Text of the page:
Since the late 1980’s, we have seen an increase in interest and research on the effects of trauma on the grief process. We have learned that the grief process from the sudden, unexpected, and often violent deaths of suicide, homicide, auto accidents, natural disasters, and other types of deaths, is very different from the grief process of those who have died from natural causes, old age, or long-termed illness. Many, if not all, of the deaths faced by Bio Technicians fall into the category of traumatic. Those family members who hire you have usually been touched by the trauma of the death. Understanding the traumatic grief process and its differences from other types of grief may be of some help to you as you deal with these family members.
There are several key elements that make the responses by family members to a traumatic death difficult. First is the suddenness of the death. Family members usually did not have time to prepare themselves for the death and to make the psychological adjustments to cope with the news of the death. Also, the suddenness of the death does not give the family an opportunity to say goodbye to the victim before their death. Second, the violence of the death may leave the family with horrific memories and nightmares that often interfere with the grief process. Third, many of these types of deaths require police intervention and the family is often not given the support, information, and compassion they need at the time. Another element can be the presence of the media at the time of the death, as well as weeks and months later if legal issues follow the death. Most traumatic deaths involve young people who’s parents, grandparents, and siblings may still live. Certainly, the death of a child or young person is very difficult to cope with.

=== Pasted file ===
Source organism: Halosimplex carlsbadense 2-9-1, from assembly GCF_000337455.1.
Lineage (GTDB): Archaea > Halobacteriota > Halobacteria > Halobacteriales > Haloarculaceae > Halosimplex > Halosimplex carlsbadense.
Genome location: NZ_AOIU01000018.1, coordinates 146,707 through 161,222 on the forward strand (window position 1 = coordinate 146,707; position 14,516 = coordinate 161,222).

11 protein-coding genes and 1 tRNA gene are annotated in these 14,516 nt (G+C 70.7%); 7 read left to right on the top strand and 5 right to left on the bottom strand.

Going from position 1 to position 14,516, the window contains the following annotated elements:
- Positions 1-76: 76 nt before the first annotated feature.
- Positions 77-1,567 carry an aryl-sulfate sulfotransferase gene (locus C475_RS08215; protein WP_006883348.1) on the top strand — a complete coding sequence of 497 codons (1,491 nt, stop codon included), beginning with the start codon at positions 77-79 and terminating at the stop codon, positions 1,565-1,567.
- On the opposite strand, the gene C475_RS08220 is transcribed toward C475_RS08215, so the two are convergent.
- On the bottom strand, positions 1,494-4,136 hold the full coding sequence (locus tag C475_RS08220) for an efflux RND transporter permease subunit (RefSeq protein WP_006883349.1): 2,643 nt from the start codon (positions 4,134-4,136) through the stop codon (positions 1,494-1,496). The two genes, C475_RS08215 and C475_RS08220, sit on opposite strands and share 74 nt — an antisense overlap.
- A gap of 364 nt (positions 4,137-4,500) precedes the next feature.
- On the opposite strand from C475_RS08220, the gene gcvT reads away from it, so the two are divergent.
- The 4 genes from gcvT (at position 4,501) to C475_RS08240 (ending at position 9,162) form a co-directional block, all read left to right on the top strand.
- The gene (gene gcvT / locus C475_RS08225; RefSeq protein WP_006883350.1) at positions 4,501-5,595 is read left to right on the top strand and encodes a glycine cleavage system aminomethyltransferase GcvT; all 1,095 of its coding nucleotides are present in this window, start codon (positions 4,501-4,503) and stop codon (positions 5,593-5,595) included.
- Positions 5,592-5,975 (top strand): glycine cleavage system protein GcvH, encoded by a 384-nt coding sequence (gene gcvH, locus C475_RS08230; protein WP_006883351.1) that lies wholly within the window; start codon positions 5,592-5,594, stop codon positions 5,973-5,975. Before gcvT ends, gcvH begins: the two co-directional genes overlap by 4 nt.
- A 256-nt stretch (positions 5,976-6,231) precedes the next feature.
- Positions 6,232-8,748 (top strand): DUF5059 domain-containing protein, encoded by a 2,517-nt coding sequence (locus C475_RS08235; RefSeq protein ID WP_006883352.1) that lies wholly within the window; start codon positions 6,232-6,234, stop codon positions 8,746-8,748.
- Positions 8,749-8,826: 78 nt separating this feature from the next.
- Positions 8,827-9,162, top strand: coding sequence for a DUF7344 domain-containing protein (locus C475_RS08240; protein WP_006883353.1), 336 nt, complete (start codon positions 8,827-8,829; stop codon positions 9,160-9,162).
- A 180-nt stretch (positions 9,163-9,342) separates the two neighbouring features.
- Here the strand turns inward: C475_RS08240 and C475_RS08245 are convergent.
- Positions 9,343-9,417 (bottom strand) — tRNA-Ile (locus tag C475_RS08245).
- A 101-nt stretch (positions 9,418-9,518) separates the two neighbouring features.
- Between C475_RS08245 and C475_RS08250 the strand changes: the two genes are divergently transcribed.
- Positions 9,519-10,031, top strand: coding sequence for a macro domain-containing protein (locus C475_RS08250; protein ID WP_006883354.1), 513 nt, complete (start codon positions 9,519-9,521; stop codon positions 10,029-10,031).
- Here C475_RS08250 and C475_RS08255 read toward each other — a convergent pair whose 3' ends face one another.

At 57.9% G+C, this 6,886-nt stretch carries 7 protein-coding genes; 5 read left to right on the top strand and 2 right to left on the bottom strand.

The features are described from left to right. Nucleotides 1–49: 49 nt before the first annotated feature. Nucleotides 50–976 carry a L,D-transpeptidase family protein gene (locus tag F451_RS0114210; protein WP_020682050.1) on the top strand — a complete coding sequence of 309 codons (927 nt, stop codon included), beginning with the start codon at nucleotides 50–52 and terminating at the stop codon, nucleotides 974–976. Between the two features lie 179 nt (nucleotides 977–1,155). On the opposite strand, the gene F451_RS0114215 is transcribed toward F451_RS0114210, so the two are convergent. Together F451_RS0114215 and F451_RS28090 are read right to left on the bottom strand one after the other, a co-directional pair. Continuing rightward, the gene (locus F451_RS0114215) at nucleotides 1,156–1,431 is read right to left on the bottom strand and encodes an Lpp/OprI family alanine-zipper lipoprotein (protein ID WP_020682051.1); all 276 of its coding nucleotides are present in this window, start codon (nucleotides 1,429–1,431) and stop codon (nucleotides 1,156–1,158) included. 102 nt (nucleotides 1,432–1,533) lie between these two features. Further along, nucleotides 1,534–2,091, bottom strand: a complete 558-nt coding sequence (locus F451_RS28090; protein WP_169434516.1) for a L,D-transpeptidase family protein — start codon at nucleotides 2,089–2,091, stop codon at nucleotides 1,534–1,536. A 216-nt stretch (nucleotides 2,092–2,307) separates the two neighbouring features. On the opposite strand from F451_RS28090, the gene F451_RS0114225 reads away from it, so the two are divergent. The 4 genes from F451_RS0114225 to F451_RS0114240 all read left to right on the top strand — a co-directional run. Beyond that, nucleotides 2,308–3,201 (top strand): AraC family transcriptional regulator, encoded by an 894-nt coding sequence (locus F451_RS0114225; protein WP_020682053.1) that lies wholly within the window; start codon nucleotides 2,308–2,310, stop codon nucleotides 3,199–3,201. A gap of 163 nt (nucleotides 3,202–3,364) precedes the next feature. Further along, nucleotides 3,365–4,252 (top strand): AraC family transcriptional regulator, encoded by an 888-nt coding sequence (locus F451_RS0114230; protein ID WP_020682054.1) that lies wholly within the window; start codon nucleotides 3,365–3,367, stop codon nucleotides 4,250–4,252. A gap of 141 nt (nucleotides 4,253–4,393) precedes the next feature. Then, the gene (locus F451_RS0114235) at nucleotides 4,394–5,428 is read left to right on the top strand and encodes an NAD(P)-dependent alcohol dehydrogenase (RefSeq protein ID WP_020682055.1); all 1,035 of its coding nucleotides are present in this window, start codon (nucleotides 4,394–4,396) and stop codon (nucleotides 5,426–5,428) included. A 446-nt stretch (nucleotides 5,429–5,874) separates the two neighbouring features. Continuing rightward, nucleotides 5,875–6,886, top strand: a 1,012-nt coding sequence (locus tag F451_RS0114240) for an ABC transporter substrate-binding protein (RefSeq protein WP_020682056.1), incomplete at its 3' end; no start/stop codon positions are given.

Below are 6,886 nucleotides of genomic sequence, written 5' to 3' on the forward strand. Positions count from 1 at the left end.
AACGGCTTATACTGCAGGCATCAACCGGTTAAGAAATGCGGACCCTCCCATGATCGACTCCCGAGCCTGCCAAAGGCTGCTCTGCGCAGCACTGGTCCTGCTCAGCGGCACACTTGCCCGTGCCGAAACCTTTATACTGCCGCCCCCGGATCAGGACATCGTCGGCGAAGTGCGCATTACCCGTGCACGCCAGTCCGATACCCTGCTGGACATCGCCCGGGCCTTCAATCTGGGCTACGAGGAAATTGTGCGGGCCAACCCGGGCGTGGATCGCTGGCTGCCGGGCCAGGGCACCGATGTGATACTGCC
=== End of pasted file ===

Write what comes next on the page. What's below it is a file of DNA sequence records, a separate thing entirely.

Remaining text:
Reactions to a traumatic death can be very different, more intense, and longer lasting than other types of death. The emotions following a traumatic death are often conflicting and intense. There is a tendency to relive the death event over and over in an attempt to make it real. Intrusive thoughts and nightmares are very common. Intense physical responses such as inability to eat or sleep, stomach aches and headaches, muscle tension, high blood pressure and a decrease in the autoimmune system are also common. Many times, the survivors must deal with intense feelings of guilt or remorse, feeling that they were somehow responsible or could have prevented the death “if only”. Family members have the need to tell the story of the death over and over again in an attempt to gain a sense of the reality of the death. They often have an overwhelming need to learn all they can about the circumstances of the death – how the person died, whether they were in pain, did they know they were dying, what were their last words, who saw what happened, and in cases of homicide, who committed the murder. All of these reactions are ways the survivors use to grasp the reality of the death and to begin the grief process.
As Bio Technicians, you are often called by family members or meet them upon arrival to the scene. Understanding some of the dynamics of trauma on the grief process may help as you help the family. Understanding the “normalcy” of the reactions you may see can help you feel more competent and assured to speak with family members without wondering whether or not you are saying the “right” thing. Some suggestions are listed below, but the most important thing is to convey sincerity and compassion to the family. They are very vulnerable and sensitive to words, expressions, and body language. Just make sure that what you say and do is congruent with how you feel or you will come across as insincere and uncaring.